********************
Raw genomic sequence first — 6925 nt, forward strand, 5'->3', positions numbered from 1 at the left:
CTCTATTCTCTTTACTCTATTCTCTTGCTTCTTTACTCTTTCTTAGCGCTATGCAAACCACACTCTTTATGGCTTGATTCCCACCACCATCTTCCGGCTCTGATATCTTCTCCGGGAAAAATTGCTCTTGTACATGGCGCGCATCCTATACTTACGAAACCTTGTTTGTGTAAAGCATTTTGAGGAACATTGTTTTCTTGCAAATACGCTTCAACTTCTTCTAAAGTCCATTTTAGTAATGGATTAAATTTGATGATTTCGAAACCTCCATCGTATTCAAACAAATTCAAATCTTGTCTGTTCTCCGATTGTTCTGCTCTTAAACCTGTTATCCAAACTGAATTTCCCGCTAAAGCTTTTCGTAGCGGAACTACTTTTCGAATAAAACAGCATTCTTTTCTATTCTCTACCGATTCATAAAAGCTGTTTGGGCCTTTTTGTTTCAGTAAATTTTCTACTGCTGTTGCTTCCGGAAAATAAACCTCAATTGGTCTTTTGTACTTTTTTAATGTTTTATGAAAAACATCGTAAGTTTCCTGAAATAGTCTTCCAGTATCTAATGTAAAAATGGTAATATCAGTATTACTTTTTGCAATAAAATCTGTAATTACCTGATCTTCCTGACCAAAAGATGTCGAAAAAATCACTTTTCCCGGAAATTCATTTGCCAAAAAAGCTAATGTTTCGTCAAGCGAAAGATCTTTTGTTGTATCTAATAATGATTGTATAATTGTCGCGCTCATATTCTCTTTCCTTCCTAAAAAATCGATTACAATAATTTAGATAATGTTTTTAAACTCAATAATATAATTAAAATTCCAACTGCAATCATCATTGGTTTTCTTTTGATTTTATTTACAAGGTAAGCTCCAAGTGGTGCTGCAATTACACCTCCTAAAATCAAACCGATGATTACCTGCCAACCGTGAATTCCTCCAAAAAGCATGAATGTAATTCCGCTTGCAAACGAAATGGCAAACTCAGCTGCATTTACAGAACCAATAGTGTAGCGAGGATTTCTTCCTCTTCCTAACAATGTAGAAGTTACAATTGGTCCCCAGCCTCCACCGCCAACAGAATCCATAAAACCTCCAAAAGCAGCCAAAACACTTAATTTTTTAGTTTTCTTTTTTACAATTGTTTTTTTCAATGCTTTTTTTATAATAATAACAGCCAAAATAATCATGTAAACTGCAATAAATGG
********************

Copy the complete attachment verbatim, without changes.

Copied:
Raw genomic sequence first — 6925 nt, forward strand, 5'->3', positions numbered from 1 at the left:
CTCTATTCTCTTTACTCTATTCTCTTGCTTCTTTACTCTTTCTTAGCGCTATGCAAACCACACTCTTTATGGCTTGATTCCCACCACCATCTTCCGGCTCTGATATCTTCTCCGGGAAAAATTGCTCTTGTACATGGCGCGCATCCTATACTTACGAAACCTTGTTTGTGTAAAGCATTTTGAGGAACATTGTTTTCTTGCAAATACGCTTCAACTTCTTCTAAAGTCCATTTTAGTAATGGATTAAATTTGATGATTTCGAAACCTCCATCGTATTCAAACAAATTCAAATCTTGTCTGTTCTCCGATTGTTCTGCTCTTAAACCTGTTATCCAAACTGAATTTCCCGCTAAAGCTTTTCGTAGCGGAACTACTTTTCGAATAAAACAGCATTCTTTTCTATTCTCTACCGATTCATAAAAGCTGTTTGGGCCTTTTTGTTTCAGTAAATTTTCTACTGCTGTTGCTTCCGGAAAATAAACCTCAATTGGTCTTTTGTACTTTTTTAATGTTTTATGAAAAACATCGTAAGTTTCCTGAAATAGTCTTCCAGTATCTAATGTAAAAATGGTAATATCAGTATTACTTTTTGCAATAAAATCTGTAATTACCTGATCTTCCTGACCAAAAGATGTCGAAAAAATCACTTTTCCCGGAAATTCATTTGCCAAAAAAGCTAATGTTTCGTCAAGCGAAAGATCTTTTGTTGTATCTAATAATGATTGTATAATTGTCGCGCTCATATTCTCTTTCCTTCCTAAAAAATCGATTACAATAATTTAGATAATGTTTTTAAACTCAATAATATAATTAAAATTCCAACTGCAATCATCATTGGTTTTCTTTTGATTTTATTTACAAGGTAAGCTCCAAGTGGTGCTGCAATTACACCTCCTAAAATCAAACCGATGATTACCTGCCAACCGTGAATTCCTCCAAAAAGCATGAATGTAATTCCGCTTGCAAACGAAATGGCAAACTCAGCTGCATTTACAGAACCAATAGTGTAGCGAGGATTTCTTCCTCTTCCTAACAATGTAGAAGTTACAATTGGTCCCCAGCCTCCACCGCCAACAGAATCCATAAAACCTCCAAAAGCAGCCAAAACACTTAATTTTTTAGTTTTCTTTTTTACAATTGTTTTTTTCAATGCTTTTTTTATAATAATAACAGCCAAAATAATCATGTAAACTGCAATAAATGG